This timeline forms part of our close-up on: the Louisiana Purchase.
Le Moyne de Bienville founded the city of Nouvelle-Orléans (New Orleans), named after the Duc d’Orléans, regent during period when Louis XV was too young to reign. Discovered by the Spanish in the 16th century, Louisiana was explored a century later by the Frenchman, Robert Cavalier de la Salle (1643-1682). He gave this land to the French king as a present. In 1699, Pierre Le Moyne de Bienville (1680-1768) took possession of Louisiana in the name of the King of France, becoming the first governor of the province in 1715.
The “Pacte des familles” (the Pact of the Families), a defensive alliance between the Bourbons of Spain, France and Naples, against England.
The Treaty of Fontainebleau, signed by England, France and Spain marking the end of the Seven Years War: France ceded to England Canada and all the territories east of the Mississippi, not however including the region of Nouvelle-Orléans. By a secret clause, France ceded to Spain the territories she possessed west of the Mississippi.
American War of Independence
Treaty of Versailles: England recognised the independence of her colonies in North America (thirteen states). France regained Saint-Pierre and Miquelon, two small islands near to Newfoundland, and Sainte-Lucie and Tobago in the West Indies.
General Toussaint Louverture (1743-1803), a freed slave, led a slave revolt on Haiti.
Abolition of slavery in the French colony of Saint-Domingue (Santo Domingo or Haïti).
Franco-Spanish peace Treaty of Bâle: Spain ceded her half of the island of Santo Domingo to France.
Alliance treaty of San Ildefonso between France and Spain.
Diplomatic break between France and the US, the beginning of the “Quasi War”.
French corsairs given governmental permission to attack American vessels.
France declares war on Austria and Tuscany.
Treaty of Mortefontaine between France and the US, closing the Quasi War begun three years earlier.
Secret preliminary treaty of San Ildefonso between France and Spain: France ceded the Grand Duchy of Tuscany to the Spanish heir to the throne, in exchange for Louisiana and the Duchy of Parma. The region of encompassed the modern states of Montana, North and South Dakota, Nebraska, Iowa, Kansas, Oklahoma, Missouri, Arkansas, Louisiana itself, and parts of Minnesota, Wyoming, and Colorado, in other words about 1.6 million km2.
Peace of Lunéville with Austria: the left bank of the Rhine returned to France. The Habsburg removed from tuscany was given a principality in Germany in return.
Treaty of Aranjuez between France and Espagne: confirmation of the preliminaries of San Ildefonso of October, 1800: the Grand Duchy of Toscany was officially transformed into the Kingdom of Toscany (later named the Kingdom of Etruria)
General Toussaint-Louverture proclaimed a Constitution for Santo Domingo, the work of the Assemblée Constituante on the island, which had begun sitting on 4 February, 1801.
In Alexandria (Egypt), General Menou (1750-1810) signed the French capitulation to the British: the expedition to Egypt was de facto over.
Preliminaries for the Peace of London between France and England: France regained her colonies and Britain agreed to leave Malta.
General Leclerc (1772-1802), Bonaparte’s brother-in-law, was given the order to stifle the desires for autonomy on Santo Domingo; he landed with his troops on 29 January, 1802.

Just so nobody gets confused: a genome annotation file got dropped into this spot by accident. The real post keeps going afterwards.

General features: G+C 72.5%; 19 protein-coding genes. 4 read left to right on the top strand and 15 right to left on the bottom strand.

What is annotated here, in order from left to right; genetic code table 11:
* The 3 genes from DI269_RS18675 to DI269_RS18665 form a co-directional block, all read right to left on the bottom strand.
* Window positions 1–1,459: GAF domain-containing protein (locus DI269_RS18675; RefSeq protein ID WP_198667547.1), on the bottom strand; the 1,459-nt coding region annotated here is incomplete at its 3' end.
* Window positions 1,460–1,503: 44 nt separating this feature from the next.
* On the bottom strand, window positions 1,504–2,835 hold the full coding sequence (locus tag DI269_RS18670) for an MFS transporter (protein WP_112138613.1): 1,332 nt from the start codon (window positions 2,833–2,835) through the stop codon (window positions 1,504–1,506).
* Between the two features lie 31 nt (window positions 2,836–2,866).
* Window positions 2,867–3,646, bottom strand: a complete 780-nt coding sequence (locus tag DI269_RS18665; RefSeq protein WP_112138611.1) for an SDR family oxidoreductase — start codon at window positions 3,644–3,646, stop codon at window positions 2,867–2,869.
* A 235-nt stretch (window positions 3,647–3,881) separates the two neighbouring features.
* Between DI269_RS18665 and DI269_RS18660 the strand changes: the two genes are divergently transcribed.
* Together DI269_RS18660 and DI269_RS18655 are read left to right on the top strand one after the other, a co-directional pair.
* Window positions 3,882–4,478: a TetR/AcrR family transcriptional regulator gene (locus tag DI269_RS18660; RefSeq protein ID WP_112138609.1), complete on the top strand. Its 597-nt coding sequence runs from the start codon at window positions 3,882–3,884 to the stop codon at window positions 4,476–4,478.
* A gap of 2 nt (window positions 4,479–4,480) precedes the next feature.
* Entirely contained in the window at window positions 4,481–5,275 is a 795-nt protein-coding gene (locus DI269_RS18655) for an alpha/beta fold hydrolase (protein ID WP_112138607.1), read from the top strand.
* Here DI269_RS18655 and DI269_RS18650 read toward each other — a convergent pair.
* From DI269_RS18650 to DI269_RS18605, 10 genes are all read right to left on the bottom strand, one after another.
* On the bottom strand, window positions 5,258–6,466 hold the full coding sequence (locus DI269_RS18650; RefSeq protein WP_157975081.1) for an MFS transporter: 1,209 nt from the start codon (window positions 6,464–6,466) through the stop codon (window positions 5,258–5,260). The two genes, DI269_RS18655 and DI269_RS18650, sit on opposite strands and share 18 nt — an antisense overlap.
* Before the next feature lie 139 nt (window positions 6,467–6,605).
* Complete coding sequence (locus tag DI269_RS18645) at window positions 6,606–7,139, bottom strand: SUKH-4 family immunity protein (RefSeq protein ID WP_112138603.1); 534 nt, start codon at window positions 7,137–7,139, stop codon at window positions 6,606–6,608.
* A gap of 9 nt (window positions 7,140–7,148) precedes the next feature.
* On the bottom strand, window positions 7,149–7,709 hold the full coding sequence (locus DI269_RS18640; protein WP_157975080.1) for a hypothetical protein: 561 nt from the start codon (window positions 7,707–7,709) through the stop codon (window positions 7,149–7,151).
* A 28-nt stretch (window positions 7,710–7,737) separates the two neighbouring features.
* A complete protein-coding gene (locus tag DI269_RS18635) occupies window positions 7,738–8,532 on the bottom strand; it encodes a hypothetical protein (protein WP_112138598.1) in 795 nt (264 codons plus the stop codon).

Toussaint-Louverture was declared an ‘outlaw’ and then arrested 7 June; deported, he was imprisoned on 23 July, 1802, in the Fort de Joux (Jura).
Signature of the Peace of Amiens between France, Spain and Holland on the one hand and Great Britain on the other (based upon the conditions signed during the London preliminaries of 1 October, 1801). Peace was proclaimed two days later, bringing to a close the 10 years (since 20 April, 1792) that France had been at war.
Law re-introducing slavery in French colonies.
Pierre-Clément de Laussat (1756-1835) was appointed ‘préfet colonial’ for Louisiana; he arrived on 26 march, 1803, after having spent two and a half months in the crossing.
French demands made for Britain to leave Malta, as per the Amiens treaty.
General Leclerc died of yellow fever on Santo Domingo. Despite the seizure of Toussaint-Louverture, the insurrection on the island continued.
Lord Charles Whitworth (1752-1825), British ambassador in Paris, confirmed the refusal to leave Malta.
Bonaparte sent a letter to the King of Spain, Carlos IV, asking him to support French demands from Britain. Charles IV was never to reply to the letter.
Conclusion of an agreement concerning the cession of Louisiana to the United States, accompanied by two financial agreements; because of delays in the translation of the documents, the official signature of the Louisiana Purchase took place on 8 May. France handing over Louisiana for the sum of 80 millions francs (of which 20 million was to be used to cover French debts to American arms producers who had suffered during the Franco-British war). In terms of land mass, the United had almost doubled in size.
The British banker Baring, the financier for the United States for the payment of the 60 million francs, tendered a loan at 6% bearing the signature of the United States.
Spain officially handed Louisiana over to France: the ceremony took place in the Cabildo in Nouvelle-Orléans.
American troops arrived to take possession of New Orleans.
Official ceremony giving the northern part of Louisiana to the US.
Official ceremony giving the southern part of Louisiana to the US.
De Laussat left New Orleans for Martinique where he had been appointed ‘Préfet Colonial’.
Interest and capital finally totally paid to France by the US.
Irène Delage (April 2003) trans. P.H.